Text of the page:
display_list = holds a list of "character" instances. Each
  movie_interface contains one DisplayList. It's the link between
  sprites (ActionScript) and characters (no ActionScript).

shape_character_def = Character definition for shapes and outlines.

button_character_definition = definition of a button. It holds one
  character definition for each one of four button states.

edge = a quadratic bezier curve. It has a anchor point (where it ends)
  and a control point (that stretches the curve in some direction). It
  is also used for straight lines, who are created artificially by
  copying the position of the anchor point to the control point. It is
  a segment of a shape, the starting point of the curve is defined by
  the previous edge.

path = list of edges, defines the original outline of a single shape
  (not the whole character, just one style).

tri_stripper = class that takes trapezoids and transforms them to
  triangles (to a "mesh_set").

mesh = list of straight lines that resemble the curves.

mesh_set = for each fill style used in a character, this class holds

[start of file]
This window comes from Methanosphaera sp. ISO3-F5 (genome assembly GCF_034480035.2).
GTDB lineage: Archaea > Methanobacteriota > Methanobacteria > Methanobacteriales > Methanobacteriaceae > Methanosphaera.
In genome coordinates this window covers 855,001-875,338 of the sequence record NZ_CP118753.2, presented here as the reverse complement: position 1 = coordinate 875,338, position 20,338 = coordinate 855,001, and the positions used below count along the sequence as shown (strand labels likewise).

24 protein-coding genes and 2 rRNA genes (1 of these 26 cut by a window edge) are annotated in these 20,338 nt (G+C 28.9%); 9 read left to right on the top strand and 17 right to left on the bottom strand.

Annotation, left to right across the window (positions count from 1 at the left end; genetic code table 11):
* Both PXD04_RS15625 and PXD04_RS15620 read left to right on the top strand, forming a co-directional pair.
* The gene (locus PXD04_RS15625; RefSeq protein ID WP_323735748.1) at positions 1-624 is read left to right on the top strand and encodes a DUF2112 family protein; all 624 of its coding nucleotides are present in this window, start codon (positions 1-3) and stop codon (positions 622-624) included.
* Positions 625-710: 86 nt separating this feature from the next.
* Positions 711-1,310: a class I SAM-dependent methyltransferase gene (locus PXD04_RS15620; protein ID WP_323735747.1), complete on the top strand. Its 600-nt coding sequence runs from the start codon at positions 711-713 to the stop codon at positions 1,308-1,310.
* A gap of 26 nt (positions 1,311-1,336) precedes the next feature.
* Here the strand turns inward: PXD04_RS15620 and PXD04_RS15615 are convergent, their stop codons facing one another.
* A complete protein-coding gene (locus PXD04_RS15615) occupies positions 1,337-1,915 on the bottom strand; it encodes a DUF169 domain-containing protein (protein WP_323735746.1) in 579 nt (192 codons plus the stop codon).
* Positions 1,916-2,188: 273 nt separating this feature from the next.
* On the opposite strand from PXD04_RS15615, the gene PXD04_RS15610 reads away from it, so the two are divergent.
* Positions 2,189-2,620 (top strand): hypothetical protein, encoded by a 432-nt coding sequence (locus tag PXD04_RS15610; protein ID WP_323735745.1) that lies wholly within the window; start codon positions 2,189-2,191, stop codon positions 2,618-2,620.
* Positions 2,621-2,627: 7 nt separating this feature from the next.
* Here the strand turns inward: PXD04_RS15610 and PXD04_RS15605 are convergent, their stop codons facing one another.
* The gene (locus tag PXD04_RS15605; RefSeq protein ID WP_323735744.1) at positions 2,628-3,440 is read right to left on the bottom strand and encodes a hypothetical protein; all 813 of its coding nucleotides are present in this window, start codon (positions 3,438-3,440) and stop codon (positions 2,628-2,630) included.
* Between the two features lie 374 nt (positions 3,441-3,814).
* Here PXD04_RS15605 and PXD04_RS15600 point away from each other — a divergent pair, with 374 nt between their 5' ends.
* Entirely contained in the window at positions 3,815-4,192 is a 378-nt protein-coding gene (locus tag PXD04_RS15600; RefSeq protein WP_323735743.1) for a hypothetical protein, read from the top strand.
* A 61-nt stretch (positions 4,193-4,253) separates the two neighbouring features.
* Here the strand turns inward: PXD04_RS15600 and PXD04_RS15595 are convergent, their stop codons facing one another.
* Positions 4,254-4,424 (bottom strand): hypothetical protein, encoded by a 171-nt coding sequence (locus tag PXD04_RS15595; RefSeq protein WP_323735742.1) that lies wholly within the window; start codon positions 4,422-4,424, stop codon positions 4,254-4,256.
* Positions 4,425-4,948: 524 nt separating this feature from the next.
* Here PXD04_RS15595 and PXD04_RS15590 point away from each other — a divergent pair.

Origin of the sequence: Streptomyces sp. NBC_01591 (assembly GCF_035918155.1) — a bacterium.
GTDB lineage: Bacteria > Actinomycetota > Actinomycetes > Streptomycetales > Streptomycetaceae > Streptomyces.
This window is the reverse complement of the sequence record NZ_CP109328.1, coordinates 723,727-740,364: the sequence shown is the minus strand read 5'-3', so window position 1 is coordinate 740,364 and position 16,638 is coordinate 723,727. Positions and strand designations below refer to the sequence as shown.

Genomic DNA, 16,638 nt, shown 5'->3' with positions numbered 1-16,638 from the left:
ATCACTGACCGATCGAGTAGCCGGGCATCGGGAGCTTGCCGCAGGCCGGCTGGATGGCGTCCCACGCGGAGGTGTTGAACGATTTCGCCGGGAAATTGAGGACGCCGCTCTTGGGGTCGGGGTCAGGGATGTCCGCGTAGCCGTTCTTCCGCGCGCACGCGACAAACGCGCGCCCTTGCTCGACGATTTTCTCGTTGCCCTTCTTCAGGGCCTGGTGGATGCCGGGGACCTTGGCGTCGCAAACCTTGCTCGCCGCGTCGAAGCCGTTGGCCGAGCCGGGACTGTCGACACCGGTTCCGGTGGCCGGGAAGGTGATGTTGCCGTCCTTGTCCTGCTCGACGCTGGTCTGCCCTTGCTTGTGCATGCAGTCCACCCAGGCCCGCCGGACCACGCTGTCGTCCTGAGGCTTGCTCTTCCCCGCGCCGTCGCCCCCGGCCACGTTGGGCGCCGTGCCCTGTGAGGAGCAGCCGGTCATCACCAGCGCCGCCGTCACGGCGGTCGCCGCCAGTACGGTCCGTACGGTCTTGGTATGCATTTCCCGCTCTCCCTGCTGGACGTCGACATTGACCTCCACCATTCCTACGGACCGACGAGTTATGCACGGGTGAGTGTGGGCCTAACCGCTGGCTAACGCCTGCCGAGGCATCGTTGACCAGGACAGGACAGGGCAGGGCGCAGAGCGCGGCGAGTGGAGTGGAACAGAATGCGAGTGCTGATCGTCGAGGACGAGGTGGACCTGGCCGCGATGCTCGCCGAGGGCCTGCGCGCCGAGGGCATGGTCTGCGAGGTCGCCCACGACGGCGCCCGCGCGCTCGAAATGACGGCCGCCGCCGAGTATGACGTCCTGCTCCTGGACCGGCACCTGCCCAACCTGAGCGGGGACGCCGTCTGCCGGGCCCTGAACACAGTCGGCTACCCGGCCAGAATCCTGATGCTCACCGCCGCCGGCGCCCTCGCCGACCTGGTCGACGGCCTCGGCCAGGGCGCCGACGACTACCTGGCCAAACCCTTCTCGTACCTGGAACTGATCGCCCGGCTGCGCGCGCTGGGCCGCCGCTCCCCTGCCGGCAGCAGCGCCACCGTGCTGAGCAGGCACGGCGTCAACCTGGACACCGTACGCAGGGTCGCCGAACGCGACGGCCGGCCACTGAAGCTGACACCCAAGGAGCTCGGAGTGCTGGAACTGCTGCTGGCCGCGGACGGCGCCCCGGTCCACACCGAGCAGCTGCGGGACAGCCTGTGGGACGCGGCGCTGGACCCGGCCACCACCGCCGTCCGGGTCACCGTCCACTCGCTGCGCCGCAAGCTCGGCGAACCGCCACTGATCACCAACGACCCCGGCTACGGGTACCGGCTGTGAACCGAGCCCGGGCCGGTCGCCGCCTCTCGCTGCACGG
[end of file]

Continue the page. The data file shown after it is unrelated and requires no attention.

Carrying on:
one (!) list of points (coordinates) that define the corners of each
  triangle. The list contains n+2 points where n is the number of

line_strip = a set of straight lines, used to draw outlines (this is
  passed to the renderer)

uhmm... did I forget anything important?

Additional notes about the Tesselator:
I analyzed this thing further and I think that I found out how it
works: The whole shape is transformed into trapezoids. Each trapezoid
is then split into two triangles by cutting the trapezoid from the
upper right to the lower left corner.
When the original shape was already a triangle, then it is transformed
to a trapezoid anyway (where two corners share the same coordinates).
This leads to two(!) triangles anyway (one of them being not visible
since two of his corners are equal).
Okay, now the triangles are arranged (and sometimes rotated) so that
they tend to share the most points. It will draw an imaginary line
along all the edges of the triangles later and so it tries to reduce
the number of points along the line.